How To Start The School Year (In Four Steps) 


It’s funny how those back-to-school-butterflies afflict rookie and veteran teachers alike. They quietly creep up in August, send us into tizzies as we prepare for that first day back in action, and then quickly melt away as that first bell rings. As you consider how to start the school year this September, be sure to incorporate the four crucial steps that follow.

How to start the school year: Read a poem

Sure, some icebreakers can be fun, but more often than not, they’re cheesy, they’re redundant, and they’re cliché. Rather than kicking off the school year by splashing your students with everything you’re striving to inspire them to avoid, give them a hearty dose of culture.

In short, the culture of your classroom starts with the moment students first lay eyes on you. Your choice to either greet students in the hallway, to hand them a piece of paper as they enter the room, or to sit in silence behind your desk will have a significant impact on how your students perceive you, your class, and your mission.

Start by selecting a poem that speaks to the culture you wish to foster in your classroom. If you’d like to let an AP or Honors class know that they’ll be turning up the heat this year, you might opt for Charles Bukowski’s “so you wanna be a writer?” If you’re looking for something a bit less abrasive, especially for that group of AP Lit students who believe that a rose is, sometimes, just a rose, bring in Billy Collins’ “Introduction To Poetry.” Wanting to emphasize the significant of human relationships? Consider C.K. Williams’ “On The Metro.” Maybe something uplifting, something to unite you as a class? Check out Richard Blanco’s inaugural poem, “One Today.”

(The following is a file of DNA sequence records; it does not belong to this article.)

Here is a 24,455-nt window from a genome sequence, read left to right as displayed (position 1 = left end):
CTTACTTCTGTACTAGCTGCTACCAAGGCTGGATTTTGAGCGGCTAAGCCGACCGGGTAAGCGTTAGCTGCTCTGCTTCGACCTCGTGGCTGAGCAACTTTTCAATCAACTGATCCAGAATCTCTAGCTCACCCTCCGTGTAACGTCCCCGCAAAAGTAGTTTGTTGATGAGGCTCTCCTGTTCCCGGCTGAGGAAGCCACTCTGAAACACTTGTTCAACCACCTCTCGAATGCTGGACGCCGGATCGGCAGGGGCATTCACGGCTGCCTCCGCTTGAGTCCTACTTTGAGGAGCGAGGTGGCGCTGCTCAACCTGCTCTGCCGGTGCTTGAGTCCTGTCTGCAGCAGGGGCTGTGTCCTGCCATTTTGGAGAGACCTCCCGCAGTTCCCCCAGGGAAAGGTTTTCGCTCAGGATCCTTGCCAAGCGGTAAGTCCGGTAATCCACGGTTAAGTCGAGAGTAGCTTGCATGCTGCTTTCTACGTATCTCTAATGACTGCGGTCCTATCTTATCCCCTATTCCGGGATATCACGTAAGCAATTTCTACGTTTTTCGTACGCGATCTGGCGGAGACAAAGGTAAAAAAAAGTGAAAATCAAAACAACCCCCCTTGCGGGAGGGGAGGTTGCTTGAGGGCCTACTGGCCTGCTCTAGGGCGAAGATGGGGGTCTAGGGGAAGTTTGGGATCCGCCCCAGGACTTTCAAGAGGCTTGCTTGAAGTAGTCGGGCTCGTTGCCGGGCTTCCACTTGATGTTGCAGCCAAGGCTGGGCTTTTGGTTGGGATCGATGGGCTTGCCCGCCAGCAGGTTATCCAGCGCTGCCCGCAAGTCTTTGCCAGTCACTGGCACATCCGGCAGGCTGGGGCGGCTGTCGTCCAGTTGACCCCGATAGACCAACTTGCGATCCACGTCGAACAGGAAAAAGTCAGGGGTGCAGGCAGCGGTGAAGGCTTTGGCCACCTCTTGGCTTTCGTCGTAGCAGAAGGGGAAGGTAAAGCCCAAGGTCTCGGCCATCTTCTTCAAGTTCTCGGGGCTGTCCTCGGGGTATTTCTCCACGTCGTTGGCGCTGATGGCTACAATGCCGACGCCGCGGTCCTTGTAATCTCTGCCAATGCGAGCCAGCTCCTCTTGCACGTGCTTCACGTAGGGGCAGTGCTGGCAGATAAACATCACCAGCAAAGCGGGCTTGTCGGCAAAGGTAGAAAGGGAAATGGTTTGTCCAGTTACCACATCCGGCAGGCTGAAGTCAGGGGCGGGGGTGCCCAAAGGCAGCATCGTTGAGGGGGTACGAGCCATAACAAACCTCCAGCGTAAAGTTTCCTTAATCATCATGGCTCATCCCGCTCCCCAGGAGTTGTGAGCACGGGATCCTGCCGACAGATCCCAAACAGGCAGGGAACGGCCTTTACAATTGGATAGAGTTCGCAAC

Bring in a spotlight, flashlight, or single-bulb lamp. As your students take their seats, set the stage – fluorescent lights out, spotlight on, and poetry in the air.

Then, take things a step further. Give your students time to think, to savor the poem, to write down their thoughts, to discuss their ideas with their neighbors, and to share their insights with the class. That, my friends, is an icebreaker.

How to start the school year: write the rules together

As a natural extension of your effort to build a powerful classroom culture from the get-go, set some time aside to write your classroom rules (or “norms,” or “guidelines,” or whatever you’d like to call them) with your students.

The power of collaborating with your students on the production of classroom rules is ridiculously undervalued. The difference between pointing to a rule that’s taped to the board (e.g. “Do not talk when others are talking”) and referencing a collaboratively drafted guideline (e.g. “Remember, we all decided that it’s important to respect the person who is speaking”) is tremendous. Students will have a much stronger “buy in” to rules they organically craft at the start of the year, and will appreciate the collaborative, learner-centric process of writing them as a class.

This is easy to implement by brainstorming in small groups and sharing out to the chalkboard – or, if you’ve got the tech, via shared Google Doc!

How to start the school year: surveys